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I need some education... 35's and distortion.
Old 10-23-2016   #1
Juan Valdenebro
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I need some education... 35's and distortion.

Hi,
I’d like to read a good article explaining optics from a design point of view, but I haven´t found one yet… Can someone recommend any? I have no idea at all on that subject, so everything would start educating me… Thanks.
In particular, I wonder why is barrel distortion present in several 35mm rangefinder lenses… I’ve read only summarons and V1 Summicron have close to zero distortion, (maybe summilux 1 too? I don’t remember), and of course Zeiss Biogons, but the majority of (more recent) 35’s, including those considered the best, the summicrons made for the last 50 years, prefer some distortion: I imagine such varying amount of distortion is there to find a formula that’s superior in other fields…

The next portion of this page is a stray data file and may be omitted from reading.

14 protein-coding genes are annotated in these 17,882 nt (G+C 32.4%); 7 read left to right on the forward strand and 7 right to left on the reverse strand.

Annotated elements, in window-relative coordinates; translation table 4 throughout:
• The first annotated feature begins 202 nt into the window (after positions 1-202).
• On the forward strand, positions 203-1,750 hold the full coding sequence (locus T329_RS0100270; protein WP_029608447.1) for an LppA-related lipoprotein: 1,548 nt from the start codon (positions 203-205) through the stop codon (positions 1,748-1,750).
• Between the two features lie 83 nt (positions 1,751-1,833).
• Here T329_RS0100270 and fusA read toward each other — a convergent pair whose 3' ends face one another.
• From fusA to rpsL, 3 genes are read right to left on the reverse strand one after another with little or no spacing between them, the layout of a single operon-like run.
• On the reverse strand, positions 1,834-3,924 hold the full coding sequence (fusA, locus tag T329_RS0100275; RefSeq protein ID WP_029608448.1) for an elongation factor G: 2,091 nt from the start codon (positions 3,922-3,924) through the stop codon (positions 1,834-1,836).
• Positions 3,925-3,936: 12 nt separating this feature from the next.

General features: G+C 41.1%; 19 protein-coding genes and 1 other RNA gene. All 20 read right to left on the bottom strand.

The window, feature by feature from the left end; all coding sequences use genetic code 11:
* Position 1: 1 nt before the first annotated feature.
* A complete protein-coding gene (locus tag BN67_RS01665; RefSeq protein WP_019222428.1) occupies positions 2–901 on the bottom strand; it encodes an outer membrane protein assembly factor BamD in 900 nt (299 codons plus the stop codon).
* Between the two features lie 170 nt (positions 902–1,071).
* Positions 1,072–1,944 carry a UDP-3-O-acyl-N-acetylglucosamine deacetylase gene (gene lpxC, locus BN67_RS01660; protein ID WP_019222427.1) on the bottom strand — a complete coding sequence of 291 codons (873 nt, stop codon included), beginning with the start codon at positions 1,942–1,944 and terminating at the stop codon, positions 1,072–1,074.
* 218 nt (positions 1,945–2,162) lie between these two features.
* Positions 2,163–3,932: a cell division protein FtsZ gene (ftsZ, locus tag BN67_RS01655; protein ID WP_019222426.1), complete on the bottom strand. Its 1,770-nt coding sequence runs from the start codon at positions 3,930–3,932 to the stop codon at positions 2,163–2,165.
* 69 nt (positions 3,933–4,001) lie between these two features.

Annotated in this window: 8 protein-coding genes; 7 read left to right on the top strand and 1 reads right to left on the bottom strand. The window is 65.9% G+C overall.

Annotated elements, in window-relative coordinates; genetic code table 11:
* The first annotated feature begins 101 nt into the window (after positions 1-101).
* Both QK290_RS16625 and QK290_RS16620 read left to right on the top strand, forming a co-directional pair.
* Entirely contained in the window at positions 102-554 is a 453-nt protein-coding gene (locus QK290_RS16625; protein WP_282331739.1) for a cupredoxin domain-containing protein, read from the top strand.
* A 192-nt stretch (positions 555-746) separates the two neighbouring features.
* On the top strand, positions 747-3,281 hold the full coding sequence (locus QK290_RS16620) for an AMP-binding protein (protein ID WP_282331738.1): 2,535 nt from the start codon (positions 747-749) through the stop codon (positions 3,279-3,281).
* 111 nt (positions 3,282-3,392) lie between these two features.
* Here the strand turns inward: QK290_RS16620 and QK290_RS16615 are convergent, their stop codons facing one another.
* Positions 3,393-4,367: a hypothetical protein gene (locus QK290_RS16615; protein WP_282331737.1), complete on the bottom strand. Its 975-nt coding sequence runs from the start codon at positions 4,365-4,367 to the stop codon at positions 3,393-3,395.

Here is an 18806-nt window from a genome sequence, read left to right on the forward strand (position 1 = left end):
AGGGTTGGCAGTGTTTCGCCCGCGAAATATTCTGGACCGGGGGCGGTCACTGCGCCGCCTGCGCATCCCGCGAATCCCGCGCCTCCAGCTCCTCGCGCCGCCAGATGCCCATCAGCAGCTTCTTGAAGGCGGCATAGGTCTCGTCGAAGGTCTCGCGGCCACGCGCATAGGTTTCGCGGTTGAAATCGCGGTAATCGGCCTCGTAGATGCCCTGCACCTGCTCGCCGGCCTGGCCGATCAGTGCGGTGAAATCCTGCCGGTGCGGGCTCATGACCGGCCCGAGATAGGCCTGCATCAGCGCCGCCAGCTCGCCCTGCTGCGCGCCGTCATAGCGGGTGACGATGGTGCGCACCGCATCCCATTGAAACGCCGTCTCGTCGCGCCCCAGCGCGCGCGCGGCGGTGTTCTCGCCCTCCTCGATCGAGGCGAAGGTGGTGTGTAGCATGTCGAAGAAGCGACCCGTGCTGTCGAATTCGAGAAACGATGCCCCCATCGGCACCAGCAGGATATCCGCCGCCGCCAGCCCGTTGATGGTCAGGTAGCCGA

That’s exactly what I’d like to read or understand clearly: maybe it’s different depending on the type of optical formula, but is it possible to say which aspects of a 35mm lens would be (slightly) sacrificed if distortion is kept out the formula?
Vignetting? Closest focus? Center or edge sharpness? Would it affect the way the lens defocuses the background?
Thank you!
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Old 10-23-2016   #2
Roger Hicks
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Dear Juan,

Try Cox's Optics. It's widely available second hand.

Meanwhile, here's a quote from Dr. Nasse at Zeiss (from memory, in conversation): "The only way to tell what a lens is like is to build it."

Cheers,

R.
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Old 10-23-2016   #3
FrozenInTime
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At a high level, symmetrical lens designs have lowest distortion.
The near symmetrical Biogons are far better than tele-centric Distagons.
I think there was an issue of Zeiss camera lens news that went into the details.

The tiny fast MS Optical Apoqualia 35/1.4 is almost free of distortion.
The Zeiss C-Biogon 35/2,8 similarly so.
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Old 10-23-2016   #4
ferider
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Hi Juan,

Distortion is one of the 5 basic (first-order) Seidel aberrations:

- Spherical Aberration
- Coma
- Astigmatism ("focus shift")